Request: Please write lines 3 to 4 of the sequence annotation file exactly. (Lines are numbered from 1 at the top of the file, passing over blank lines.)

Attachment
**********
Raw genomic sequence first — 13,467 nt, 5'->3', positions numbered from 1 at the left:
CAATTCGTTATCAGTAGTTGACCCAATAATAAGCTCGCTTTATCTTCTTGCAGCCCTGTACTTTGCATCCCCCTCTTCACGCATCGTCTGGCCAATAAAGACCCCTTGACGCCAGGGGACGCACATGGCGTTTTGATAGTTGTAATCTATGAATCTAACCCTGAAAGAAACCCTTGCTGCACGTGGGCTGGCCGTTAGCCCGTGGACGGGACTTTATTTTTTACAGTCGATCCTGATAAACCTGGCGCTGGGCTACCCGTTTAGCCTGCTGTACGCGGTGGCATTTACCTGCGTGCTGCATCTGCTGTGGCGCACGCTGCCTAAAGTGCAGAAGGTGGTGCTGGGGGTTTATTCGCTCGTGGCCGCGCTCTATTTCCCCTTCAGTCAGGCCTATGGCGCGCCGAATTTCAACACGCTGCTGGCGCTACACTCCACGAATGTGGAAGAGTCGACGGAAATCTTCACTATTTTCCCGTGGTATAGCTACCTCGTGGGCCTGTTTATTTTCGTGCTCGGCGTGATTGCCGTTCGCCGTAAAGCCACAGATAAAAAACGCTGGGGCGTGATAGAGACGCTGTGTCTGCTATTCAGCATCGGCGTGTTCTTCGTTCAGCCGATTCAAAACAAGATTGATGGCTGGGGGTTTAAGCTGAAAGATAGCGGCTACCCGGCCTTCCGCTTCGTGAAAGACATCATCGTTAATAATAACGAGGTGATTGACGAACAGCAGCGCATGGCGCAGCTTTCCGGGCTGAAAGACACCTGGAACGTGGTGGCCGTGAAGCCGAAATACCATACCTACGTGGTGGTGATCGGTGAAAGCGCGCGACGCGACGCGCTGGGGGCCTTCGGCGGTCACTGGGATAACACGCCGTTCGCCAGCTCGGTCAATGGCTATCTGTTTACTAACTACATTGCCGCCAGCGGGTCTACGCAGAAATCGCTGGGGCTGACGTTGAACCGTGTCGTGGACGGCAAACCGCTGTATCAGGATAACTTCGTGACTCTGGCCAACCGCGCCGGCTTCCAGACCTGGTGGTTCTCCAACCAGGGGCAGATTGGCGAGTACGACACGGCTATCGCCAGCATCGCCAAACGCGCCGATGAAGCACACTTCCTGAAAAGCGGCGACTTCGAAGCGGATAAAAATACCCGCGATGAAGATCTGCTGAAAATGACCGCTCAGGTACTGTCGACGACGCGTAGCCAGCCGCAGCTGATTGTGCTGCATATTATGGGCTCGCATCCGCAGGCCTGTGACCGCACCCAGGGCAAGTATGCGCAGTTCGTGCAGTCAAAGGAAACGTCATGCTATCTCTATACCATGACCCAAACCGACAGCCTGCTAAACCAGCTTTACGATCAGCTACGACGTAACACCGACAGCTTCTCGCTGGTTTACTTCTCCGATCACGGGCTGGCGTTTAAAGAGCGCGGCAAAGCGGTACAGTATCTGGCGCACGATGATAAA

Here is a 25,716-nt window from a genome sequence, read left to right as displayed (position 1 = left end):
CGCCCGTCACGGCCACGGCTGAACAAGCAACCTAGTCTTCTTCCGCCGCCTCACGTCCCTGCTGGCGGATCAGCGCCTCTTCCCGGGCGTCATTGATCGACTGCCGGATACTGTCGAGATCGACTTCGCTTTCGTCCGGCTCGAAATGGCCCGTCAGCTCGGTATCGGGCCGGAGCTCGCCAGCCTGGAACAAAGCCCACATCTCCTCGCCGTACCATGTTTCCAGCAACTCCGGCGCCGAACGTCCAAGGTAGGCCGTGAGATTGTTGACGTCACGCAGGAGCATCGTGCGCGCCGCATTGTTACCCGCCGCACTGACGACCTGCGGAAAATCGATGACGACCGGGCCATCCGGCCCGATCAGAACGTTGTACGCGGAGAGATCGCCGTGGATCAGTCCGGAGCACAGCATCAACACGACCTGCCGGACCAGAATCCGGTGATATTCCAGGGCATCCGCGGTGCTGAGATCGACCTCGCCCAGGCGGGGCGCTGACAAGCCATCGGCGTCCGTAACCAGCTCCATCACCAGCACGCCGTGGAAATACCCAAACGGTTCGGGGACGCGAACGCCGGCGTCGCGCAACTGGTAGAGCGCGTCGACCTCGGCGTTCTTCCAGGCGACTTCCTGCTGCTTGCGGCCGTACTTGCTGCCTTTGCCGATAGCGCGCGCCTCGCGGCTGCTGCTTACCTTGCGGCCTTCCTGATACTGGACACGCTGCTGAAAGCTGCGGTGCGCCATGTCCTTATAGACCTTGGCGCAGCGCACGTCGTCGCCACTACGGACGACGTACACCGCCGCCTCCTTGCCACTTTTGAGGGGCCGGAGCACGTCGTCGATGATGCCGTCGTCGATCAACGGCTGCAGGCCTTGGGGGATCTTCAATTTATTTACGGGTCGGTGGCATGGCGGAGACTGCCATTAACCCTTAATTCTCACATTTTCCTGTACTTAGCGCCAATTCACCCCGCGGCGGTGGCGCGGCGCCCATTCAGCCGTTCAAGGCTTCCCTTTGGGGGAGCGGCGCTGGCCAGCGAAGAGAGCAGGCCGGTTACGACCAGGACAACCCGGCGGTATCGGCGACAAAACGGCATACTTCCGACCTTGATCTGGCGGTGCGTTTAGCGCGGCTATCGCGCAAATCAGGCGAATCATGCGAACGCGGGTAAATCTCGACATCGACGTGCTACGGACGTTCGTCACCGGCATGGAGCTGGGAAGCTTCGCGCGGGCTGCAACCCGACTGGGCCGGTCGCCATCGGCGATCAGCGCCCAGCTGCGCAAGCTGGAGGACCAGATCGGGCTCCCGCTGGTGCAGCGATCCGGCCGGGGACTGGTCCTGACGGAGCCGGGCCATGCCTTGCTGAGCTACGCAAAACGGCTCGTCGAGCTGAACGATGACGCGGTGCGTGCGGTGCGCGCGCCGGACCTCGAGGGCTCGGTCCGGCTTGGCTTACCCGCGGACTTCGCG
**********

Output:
Here is a 25,716-nt window from a genome sequence, read left to right as displayed (position 1 = left end):
CGCCCGTCACGGCCACGGCTGAACAAGCAACCTAGTCTTCTTCCGCCGCCTCACGTCCCTGCTGGCGGATCAGCGCCTCTTCCCGGGCGTCATTGATCGACTGCCGGATACTGTCGAGATCGACTTCGCTTTCGTCCGGCTCGAAATGGCCCGTCAGCTCGGTATCGGGCCGGAGCTCGCCAGCCTGGAACAAAGCCCACATCTCCTCGCCGTACCATGTTTCCAGCAACTCCGGCGCCGAACGTCCAAGGTAGGCCGTGAGATTGTTGACGTCACGCAGGAGCATCGTGCGCGCCGCATTGTTACCCGCCGCACTGACGACCTGCGGAAAATCGATGACGACCGGGCCATCCGGCCCGATCAGAACGTTGTACGCGGAGAGATCGCCGTGGATCAGTCCGGAGCACAGCATCAACACGACCTGCCGGACCAGAATCCGGTGATATTCCAGGGCATCCGCGGTGCTGAGATCGACCTCGCCCAGGCGGGGCGCTGACAAGCCATCGGCGTCCGTAACCAGCTCCATCACCAGCACGCCGTGGAAATACCCAAACGGTTCGGGGACGCGAACGCCGGCGTCGCGCAACTGGTAGAGCGCGTCGACCTCGGCGTTCTTCCAGGCGACTTCCTGCTGCTTGCGGCCGTACTTGCTGCCTTTGCCGATAGCGCGCGCCTCGCGGCTGCTGCTTACCTTGCGGCCTTCCTGATACTGGACACGCTGCTGAAAGCTGCGGTGCGCCATGTCCTTATAGACCTTGGCGCAGCGCACGTCGTCGCCACTACGGACGACGTACACCGCCGCCTCCTTGCCACTTTTGAGGGGCCGGAGCACGTCGTCGATGATGCCGTCGTCGATCAACGGCTGCAGGCCTTGGGGGATCTTCAATTTATTTACGGGTCGGTGGCATGGCGGAGACTGCCATTAACCCTTAATTCTCACATTTTCCTGTACTTAGCGCCAATTCACCCCGCGGCGGTGGCGCGGCGCCCATTCAGCCGTTCAAGGCTTCCCTTTGGGGGAGCGGCGCTGGCCAGCGAAGAGAGCAGGCCGGTTACGACCAGGACAACCCGGCGGTATCGGCGACAAAACGGCATACTTCCGACCTTGATCTGGCGGTGCGTTTAGCGCGGCTATCGCGCAAATCAGGCGAATCATGCGAACGCGGGTAAATCTCGACATCGACGTGCTACGGACGTTCGTCACCGGCATGGAGCTGGGAAGCTTCGCGCGGGCTGCAACCCGACTGGGCCGGTCGCCATCGGCGATCAGCGCCCAGCTGCGCAAGCTGGAGGACCAGATCGGGCTCCCGCTGGTGCAGCGATCCGGCCGGGGACTGGTCCTGACGGAGCCGGGCCATGCCTTGCTGAGCTACGCAAAACGGCTCGTCGAGCTGAACGATGACGCGGTGCGTGCGGTGCGCGCGCCGGACCTCGAGGGCTCGGTCCGGCTTGGCTTACCCGCGGACTTCGCG